The Supreme Court Friday disposed of cases regarding faulty hip implants marketed and sold by pharma major Johnson & Johnson after the Centre assured steps were taken to provide compensation, ranging between Rs 3 lakh to Rs 1.22 crore, to the victims.
The top court accepted the submissions and decisions of the government to grant compensation to the victims, depending on their age and extent of disability and asked the Centre to give proper and wide publicity to the scheme of compensation.
The Ministry of Health and Family Welfare, in November last year, approved the formula for compensation based on the recommendations of the expert committee under the chairmanship of Dr Arun Kumar Agarwal, ex-dean and professor of ENT, Maulana Azad Medical College, New Delhi. The committee had suggested that at least Rs 20 lakh be paid to each patient. The formula that was approved provides for higher compensation amount by factoring in the age and degree of disability of the patient. It adds a sum of Rs 10 lakh towards “non-pecuniary damages”.
In the last hearing, the court had granted one week’s time to the government’s expert panel to submit its reply on faulty hip implants, following a PIL filed by Delhi-based Arun Kumar Goenka, seeking probe into these faulty implants and also demanding compensation for victims.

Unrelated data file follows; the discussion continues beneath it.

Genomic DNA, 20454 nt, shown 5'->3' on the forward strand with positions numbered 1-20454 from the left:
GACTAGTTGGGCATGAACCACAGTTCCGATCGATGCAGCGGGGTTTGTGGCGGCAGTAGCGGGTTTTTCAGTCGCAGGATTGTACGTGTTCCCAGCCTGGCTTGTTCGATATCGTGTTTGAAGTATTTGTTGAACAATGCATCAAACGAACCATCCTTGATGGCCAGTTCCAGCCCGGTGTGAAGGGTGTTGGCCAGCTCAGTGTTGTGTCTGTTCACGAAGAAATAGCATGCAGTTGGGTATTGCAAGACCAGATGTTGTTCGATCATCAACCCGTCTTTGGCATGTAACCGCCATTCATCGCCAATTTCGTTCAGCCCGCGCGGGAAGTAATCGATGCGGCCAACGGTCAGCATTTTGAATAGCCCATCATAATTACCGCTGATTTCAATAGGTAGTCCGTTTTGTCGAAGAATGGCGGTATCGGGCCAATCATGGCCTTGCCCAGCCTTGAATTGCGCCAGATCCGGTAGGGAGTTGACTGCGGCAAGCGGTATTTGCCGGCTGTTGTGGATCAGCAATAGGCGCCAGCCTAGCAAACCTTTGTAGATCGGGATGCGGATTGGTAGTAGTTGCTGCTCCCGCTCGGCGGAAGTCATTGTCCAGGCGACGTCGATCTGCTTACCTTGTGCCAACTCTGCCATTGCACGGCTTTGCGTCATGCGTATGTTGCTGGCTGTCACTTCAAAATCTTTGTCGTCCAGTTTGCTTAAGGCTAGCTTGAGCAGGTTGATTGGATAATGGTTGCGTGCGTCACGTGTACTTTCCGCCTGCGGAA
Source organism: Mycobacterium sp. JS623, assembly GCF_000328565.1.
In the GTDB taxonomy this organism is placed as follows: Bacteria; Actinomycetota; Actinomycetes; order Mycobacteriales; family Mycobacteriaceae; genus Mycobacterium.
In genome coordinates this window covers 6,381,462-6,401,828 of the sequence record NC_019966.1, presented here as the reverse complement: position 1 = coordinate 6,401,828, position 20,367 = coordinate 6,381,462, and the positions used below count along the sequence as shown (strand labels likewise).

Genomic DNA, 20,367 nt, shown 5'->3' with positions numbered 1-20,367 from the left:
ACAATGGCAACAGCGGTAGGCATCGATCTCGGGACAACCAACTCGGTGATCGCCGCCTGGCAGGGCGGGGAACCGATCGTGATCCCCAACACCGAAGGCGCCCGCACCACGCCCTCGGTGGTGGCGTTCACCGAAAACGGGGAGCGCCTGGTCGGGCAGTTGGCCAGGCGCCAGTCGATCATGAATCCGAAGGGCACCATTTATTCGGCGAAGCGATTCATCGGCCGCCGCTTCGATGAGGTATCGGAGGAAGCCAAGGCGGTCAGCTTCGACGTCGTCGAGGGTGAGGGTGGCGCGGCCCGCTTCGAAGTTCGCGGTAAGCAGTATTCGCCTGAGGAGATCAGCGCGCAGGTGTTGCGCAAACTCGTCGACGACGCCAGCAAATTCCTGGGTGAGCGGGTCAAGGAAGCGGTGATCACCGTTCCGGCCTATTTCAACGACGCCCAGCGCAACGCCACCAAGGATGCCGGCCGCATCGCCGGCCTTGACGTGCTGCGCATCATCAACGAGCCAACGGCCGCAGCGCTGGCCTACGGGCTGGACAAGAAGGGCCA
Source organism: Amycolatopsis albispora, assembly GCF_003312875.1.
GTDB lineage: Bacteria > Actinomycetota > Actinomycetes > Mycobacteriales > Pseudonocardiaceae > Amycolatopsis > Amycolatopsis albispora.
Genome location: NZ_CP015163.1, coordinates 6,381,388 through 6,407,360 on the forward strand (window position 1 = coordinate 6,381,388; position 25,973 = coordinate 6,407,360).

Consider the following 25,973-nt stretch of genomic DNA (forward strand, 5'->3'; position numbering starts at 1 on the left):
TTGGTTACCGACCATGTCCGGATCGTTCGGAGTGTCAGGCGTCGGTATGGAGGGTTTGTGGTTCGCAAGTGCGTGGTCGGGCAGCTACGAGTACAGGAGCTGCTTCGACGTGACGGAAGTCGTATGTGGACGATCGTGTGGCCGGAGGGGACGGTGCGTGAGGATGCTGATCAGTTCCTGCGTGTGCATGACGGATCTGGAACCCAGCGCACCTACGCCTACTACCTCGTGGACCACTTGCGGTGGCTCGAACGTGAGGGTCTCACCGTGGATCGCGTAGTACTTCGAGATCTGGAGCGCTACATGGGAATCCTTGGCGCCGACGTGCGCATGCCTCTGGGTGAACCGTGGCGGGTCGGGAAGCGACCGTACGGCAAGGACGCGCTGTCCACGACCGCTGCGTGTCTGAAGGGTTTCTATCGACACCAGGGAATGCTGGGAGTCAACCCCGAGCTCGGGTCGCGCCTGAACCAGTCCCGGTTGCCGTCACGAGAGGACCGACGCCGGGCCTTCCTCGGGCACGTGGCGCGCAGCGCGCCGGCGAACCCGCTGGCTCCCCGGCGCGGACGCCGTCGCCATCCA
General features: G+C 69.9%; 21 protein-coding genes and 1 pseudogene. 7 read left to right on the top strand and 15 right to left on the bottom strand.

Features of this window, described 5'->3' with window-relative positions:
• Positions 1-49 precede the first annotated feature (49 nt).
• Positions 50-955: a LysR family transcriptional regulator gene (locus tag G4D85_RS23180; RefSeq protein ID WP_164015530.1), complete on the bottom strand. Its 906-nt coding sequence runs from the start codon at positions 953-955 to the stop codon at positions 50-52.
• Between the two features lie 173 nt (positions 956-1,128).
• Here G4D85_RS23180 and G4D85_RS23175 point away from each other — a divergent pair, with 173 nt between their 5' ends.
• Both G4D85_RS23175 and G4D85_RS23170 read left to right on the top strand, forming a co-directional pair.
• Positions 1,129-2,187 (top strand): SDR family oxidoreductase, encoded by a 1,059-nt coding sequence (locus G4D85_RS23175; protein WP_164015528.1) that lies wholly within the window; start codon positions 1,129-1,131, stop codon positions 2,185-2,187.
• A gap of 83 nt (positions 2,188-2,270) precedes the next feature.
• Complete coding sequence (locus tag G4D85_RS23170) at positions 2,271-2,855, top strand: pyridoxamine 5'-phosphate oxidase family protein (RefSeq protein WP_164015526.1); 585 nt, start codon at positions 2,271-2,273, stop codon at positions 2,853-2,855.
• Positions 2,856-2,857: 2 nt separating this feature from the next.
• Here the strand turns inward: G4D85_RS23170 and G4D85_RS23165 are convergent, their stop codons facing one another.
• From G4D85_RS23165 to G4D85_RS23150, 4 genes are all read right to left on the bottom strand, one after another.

The government committee had indicted Johnson & Johnson for “suppressing” key facts on the aftermath of its ASR (articular surface replacement) hip implant surgeries. Over 3,600 patients with the implants remain untraceable and, at least four deaths were reported from those who got these implants. Globally, Johnson & Johnson recalled its faulty hip implant on August 24, 2010 but it took Indian regulators almost two years to ban its import and cancel its licence, official records obtained by The Indian Express revealed.
An investigation by The Indian Express also found out how Johnson & Johnson used a loophole in US laws to push into the Indian market, just like it did with ASR, another hip implant product, Pinnacle, without any clinical trials in the country. The investigation further exposed how medical devices are advertised, sold, and surgically implanted across the world under regulatory systems riddled with holes.